Support Group (as I’ll be calling it for ease) paints an interesting picture of vampires; rather than bloodthirsty, powerful monsters or sparkly, beautiful abominations, the vampires in Support Group are more easily likened to people with a permanent case of the flu. They’re physically feeble, oversensitive to noise and light, and are prone to bouts of vomiting–they can’t even go out during the day, partially due to the comatose state they enter during daylight hours. The need for blood is still there, of course, typically sated using guinea pigs, but vampires are pretty useless.
All in all, I really enjoyed the book. The prose is snappy, easy to read, and largely enjoyable (more on that later). The characters become well-defined, even if their simultaneous introduction lead to some confusion on my part (and some of them felt a bit unnecessary). The plot itself was incredibly enjoyable, despite a slow pace compared to many of its peers. There were, however, a few minor issues:
First off, the vampires’ supposed feebleness. I didn’t count a single instance in the book where vampires’ weakness actually changed the outcome of a situation (not counting cases where they planned ahead) and overall there was a sense of… normalcy to the vampires. Nothing in the prose conveys even in the slightest just how horrible being sick can be, and I thought it was a shame that, for all we’re told vampires are weak, they never really showed signs of it.
Then there are the dialogue tags. Catherine Jinks, the author of the book, uses one of the more common “errors” in modern literature by using colorful dialogue tags at nearly every chance. While it isn’t always that bad, there are cases where the dialogue tags go from confusing (when a vampire screeches at other vampires, I wonder why their ears aren’t getting hurt; when characters bleat and quaver, it just seems kind of silly) to redundant (when a character’s dialogue makes it obvious they’re arguing or chiming in or repeating, it’s just irritating for the prose to say so as well).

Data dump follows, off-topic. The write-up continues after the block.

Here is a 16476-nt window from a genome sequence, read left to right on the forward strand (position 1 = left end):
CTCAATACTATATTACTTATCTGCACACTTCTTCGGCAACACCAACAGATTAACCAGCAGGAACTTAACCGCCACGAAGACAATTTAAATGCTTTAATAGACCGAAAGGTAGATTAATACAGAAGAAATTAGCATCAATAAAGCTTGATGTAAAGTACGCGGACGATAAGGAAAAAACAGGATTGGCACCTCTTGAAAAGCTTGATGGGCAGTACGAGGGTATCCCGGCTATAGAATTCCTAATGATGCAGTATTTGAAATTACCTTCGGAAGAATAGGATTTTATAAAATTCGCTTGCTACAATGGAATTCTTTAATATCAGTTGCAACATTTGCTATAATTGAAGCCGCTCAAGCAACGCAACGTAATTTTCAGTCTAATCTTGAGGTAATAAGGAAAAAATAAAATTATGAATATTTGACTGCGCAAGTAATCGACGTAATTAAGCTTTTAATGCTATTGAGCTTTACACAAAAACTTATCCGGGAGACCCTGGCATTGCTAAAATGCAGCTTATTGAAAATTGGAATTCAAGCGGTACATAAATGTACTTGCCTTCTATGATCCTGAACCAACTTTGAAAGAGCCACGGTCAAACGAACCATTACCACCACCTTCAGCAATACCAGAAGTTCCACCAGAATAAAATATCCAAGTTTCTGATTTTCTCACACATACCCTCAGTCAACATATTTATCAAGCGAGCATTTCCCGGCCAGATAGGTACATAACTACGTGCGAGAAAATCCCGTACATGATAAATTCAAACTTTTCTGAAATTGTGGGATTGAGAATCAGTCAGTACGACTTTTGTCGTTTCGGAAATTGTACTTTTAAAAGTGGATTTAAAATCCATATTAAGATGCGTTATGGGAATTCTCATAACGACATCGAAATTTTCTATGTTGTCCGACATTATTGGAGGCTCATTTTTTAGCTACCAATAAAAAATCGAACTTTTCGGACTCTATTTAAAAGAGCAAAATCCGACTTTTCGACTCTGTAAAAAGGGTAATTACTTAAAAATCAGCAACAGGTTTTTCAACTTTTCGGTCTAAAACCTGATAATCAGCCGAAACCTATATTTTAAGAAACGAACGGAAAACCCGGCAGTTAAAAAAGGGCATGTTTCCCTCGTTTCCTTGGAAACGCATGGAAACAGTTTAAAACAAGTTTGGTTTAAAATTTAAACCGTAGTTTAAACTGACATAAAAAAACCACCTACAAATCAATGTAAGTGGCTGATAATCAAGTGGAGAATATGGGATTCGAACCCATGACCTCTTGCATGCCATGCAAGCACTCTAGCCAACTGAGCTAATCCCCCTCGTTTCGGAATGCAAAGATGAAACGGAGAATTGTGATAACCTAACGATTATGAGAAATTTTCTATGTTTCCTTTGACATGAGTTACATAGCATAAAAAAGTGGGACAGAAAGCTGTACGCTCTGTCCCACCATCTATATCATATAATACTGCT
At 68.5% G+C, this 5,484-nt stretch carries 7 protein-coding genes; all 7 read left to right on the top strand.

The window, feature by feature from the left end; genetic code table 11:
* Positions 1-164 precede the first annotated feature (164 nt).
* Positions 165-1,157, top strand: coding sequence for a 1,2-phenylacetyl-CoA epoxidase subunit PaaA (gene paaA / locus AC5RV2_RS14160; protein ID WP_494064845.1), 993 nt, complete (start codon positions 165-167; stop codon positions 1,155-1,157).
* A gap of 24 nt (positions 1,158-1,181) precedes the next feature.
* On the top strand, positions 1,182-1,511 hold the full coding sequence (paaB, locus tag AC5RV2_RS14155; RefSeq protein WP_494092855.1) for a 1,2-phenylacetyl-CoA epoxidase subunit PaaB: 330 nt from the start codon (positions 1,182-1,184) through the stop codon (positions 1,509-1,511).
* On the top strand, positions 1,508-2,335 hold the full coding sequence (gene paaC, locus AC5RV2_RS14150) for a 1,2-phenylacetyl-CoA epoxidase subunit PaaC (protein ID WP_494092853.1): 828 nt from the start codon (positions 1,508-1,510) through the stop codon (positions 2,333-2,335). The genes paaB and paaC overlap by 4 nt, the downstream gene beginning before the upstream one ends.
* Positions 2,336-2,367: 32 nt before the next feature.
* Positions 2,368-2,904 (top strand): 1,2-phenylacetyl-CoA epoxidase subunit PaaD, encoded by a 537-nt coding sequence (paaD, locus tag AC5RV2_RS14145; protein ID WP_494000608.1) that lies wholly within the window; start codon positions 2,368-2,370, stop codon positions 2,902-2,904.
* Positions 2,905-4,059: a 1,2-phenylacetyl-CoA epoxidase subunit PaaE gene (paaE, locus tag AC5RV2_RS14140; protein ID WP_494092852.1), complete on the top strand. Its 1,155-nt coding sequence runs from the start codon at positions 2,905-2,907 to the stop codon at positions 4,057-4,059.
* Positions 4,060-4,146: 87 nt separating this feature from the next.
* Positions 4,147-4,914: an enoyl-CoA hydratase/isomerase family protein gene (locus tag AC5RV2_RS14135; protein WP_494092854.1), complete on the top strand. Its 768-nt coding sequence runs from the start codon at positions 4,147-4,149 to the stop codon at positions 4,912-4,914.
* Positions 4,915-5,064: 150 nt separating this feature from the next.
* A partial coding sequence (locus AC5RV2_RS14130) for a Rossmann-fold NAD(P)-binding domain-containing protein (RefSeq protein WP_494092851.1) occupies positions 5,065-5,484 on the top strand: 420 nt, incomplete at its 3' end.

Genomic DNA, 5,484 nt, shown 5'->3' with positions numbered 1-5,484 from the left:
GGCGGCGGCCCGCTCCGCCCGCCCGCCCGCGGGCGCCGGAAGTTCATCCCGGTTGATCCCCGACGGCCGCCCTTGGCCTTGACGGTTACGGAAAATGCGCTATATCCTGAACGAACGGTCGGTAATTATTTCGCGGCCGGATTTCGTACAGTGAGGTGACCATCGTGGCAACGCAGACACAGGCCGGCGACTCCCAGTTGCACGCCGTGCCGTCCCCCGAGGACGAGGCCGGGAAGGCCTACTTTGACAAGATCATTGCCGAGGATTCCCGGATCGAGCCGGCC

There are also a few cases of clumsy exposition. Every now and then the reader’s given a brief interruption explaining some little bit or specifying this or that, and it often reads like the author just injected them in without much thought. There’s also a bit about halfway through the book where the main character wakes up from her daytime coma to find everything completely changed from when she went to sleep; the book then spends a chapter explaining things that aren’t really relevant to the matters at hand, but nevertheless completely killing the tension.
But now more on the things I liked, specifically the plot. It follows Nina, a 51-year-old vampire still in a 15-year-old’s body, stuck going to a vampire support group every Tuesday for the past 36 years or so. When a mystery murderer kills their oldest vampire, however, Nina’s propelled into that slow-yet-interesting plot involving quite a bit more tan it might seem (the details of which I don’t feel like spoiling due to the book’s relatively small amount of plot points). The plot is certainly slow moving, with few overall events happening before the book’s conclusion, but I found myself genuinely interested in the goings-on of the characters–and that’s the important thing, right?
Now I’ve said my thoughts, so it’s time to give the book some stars!
I was expecting to give this book three stars until the very end, but as the book reached its conclusion I realized I had gotten bogged down with all the minor details and forgotten what’s important: the plot and characters were enjoyable, interesting, and mostly well-done, and so the book certainly gets four stars from me!